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Time is ticking for the Orioles to extend Jonathan Schoop

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The Orioles don’t look to be spending big on free agents this offseason. If they’re going to spend money, they should try to extend Jonathan Schoop.

MLB: Baltimore Orioles at Tampa Bay Rays Kim Klement-USA TODAY Sports

The hot stove isn’t providing much heat during these cold days of record-breaking temperatures in Baltimore. All across baseball, free-agent signing announcements are rare. ESPN’s David Schoenfield recently wrote a piece outlining possible reasons why so many 2018 free agents remain unsigned with just a month to go before pitchers and catchers report to spring training.

Schoenfield lists ten reasons, but the most compelling argument he makes is that the quality of this free-agent class is, in his words, bad. He tallied the WAR totals among the top 15 free agents this off-season compared to the last two, and the results show a strong drop – 67.1 this year, 81.7 in 2017, and a whopping 113.5 in 2016. That was the year Jason Heyward, Zack Greinke and David Price signed mega-deals.

Teams are not only recognizing that this year’s crop isn’t as good, they are also salivating over the 2019 class of free agents – and waiting to swallow then. As of now, Bryce Harper, A.J. Pollock, Josh Donaldson, Charlie Blackmon, Brian Dozier, and Clayton Kershaw (via a player opt-out) could all be available on the open market. Oh, and another – Manny Machado. Now, that’s a group worth waiting for.

Whatever the reason is for this slow off-season where only four of the top 15 free agents have signed, it is creating a buyer’s market.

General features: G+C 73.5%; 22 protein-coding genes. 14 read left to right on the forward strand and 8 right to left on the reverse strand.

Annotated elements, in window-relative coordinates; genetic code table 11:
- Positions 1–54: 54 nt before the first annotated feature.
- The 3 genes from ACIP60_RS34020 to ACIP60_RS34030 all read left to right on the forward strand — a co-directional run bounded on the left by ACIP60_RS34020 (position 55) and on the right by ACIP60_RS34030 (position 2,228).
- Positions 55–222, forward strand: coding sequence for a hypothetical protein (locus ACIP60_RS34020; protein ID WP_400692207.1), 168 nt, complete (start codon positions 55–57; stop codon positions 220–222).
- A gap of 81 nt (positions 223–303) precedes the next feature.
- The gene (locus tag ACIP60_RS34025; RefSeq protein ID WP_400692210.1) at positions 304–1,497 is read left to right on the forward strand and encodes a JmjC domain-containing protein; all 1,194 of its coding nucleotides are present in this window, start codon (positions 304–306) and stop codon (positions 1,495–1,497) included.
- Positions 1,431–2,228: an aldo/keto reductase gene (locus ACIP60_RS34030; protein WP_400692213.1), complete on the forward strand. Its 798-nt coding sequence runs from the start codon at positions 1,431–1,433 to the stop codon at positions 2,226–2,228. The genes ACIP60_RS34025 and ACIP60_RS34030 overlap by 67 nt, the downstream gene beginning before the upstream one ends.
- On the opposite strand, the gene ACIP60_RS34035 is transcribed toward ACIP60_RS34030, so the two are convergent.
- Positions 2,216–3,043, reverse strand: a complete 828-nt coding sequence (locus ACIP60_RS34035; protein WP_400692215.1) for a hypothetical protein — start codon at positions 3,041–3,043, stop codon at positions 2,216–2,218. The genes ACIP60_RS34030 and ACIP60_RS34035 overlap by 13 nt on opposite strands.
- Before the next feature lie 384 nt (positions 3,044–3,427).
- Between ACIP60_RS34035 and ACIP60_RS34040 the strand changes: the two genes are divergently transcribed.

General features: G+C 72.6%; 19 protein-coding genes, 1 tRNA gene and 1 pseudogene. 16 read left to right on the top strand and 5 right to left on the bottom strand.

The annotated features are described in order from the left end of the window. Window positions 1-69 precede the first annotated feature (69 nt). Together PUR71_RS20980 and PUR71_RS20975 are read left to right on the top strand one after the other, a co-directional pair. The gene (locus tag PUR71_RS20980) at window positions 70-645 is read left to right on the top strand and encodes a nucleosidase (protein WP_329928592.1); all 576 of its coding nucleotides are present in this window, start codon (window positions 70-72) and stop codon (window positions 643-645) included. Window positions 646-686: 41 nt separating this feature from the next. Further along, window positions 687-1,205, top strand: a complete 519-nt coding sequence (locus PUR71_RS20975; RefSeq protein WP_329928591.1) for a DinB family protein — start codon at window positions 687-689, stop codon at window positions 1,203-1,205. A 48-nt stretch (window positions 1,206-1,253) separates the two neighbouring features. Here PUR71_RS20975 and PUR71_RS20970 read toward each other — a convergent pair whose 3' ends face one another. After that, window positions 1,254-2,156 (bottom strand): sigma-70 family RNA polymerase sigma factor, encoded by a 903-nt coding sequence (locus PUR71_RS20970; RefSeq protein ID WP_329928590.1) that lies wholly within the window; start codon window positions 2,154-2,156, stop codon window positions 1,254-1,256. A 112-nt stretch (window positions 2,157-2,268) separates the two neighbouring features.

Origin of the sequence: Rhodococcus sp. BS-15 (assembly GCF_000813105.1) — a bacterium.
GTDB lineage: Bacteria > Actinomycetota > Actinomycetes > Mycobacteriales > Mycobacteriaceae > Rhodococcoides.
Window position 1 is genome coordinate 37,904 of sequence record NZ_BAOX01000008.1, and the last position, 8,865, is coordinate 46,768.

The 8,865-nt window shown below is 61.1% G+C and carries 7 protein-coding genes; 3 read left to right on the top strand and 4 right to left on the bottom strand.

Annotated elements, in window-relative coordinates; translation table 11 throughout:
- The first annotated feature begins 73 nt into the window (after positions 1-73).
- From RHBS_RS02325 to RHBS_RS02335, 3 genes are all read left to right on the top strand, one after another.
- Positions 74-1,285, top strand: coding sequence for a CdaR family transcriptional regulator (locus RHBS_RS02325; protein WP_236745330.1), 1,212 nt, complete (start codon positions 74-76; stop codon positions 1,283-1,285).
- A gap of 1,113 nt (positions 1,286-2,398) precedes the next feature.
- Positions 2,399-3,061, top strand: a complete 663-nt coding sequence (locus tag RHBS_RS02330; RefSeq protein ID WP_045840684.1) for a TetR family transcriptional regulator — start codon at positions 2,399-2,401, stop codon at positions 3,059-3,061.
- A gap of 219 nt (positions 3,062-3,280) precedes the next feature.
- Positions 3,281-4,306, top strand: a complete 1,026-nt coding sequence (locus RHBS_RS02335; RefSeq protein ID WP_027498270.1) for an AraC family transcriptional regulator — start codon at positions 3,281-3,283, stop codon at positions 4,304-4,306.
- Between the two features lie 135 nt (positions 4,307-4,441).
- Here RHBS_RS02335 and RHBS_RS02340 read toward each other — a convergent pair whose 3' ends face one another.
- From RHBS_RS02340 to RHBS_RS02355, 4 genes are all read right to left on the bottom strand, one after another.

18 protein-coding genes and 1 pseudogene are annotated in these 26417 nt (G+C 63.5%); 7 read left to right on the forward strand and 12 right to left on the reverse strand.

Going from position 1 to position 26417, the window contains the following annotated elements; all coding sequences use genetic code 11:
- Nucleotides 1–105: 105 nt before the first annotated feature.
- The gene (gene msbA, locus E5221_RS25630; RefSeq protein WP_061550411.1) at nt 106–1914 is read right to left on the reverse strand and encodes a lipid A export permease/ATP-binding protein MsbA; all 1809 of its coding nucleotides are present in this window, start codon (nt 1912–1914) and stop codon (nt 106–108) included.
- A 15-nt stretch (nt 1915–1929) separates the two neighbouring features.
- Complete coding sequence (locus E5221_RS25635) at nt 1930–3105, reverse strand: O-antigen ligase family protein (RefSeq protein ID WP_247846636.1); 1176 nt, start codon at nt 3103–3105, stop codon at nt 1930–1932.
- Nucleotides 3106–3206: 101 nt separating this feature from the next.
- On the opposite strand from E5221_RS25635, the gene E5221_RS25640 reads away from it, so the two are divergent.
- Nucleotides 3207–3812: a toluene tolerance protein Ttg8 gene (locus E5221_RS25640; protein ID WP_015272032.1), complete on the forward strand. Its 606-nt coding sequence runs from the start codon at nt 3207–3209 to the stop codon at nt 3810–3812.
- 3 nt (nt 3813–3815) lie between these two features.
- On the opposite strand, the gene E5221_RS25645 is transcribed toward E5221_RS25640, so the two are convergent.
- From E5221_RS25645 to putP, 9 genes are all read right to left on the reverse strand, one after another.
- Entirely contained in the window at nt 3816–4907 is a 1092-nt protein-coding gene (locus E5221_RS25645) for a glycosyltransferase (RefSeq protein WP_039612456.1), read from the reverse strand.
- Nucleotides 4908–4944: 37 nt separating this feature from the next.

So, what does this mean to the Orioles? It should mean an opportunity to add some quality talent to the team without spending that much money, freeing other dollars to for special talent right under their noses.

Presently, the Orioles have two stars that could be the solid foundation around which to build for the next five to ten years. Two buddies who could be playing next to each other in the center of the diamond, providing an offensive force and solid defense that could surpass Alan Trammell and Lou Whitaker.

Excuse me for fantasizing.

Of course, I’m talking about Machado and Jonathan Schoop. But Orioles fans can only rely upon their dreams during these frozen nights to picture that double play combination dancing together during their prime baseball years.

They remember the three-year extension the team gave shortstop J.J. Hardy during the 2014 playoffs. Perfect. The plan must have been to extend Machado within a year or two, before he would get too close to free agency, with the promise that he’d move back to his preferred shortstop position when Hardy’s contract was up in 2017.

Right? Wrong.

Who couldn’t tell what a special player Manny was then? Sure, he had the knee injuries, but even Jose Feliciano could see that this guy was on a Hall of Fame track.

Now with just nine months away from free agency, any faint hope that remained for the Orioles to extend Machado flew out the chimney with the newsflash that the team hadn’t even discussed a new deal with him for at least two years.

Frankly, that Dan Duquette admission may have been the most disappointing news for this team since Rafael Palmeiro’s PED shocker. How could they not even try to sign Manny all this time?

News like that makes it tough to be a glass-half-full guy, but time marches on and the Birds are fortunate enough to have an opportunity to learn from that mistake. Schoop is now two years away from free agency and he’s coming off a breakthrough year. His 5.1 WAR and .841 OPS at age 25 screams for a contract extension.

This slow-moving hot-stove off-season will result in bargains for the teams. The Orioles can fill their holes in the rotation and right field for less money than expected. Not that they need another reason to extend Johnny Baseball, but this should help allocate funds to sign Schoop to a substantial deal.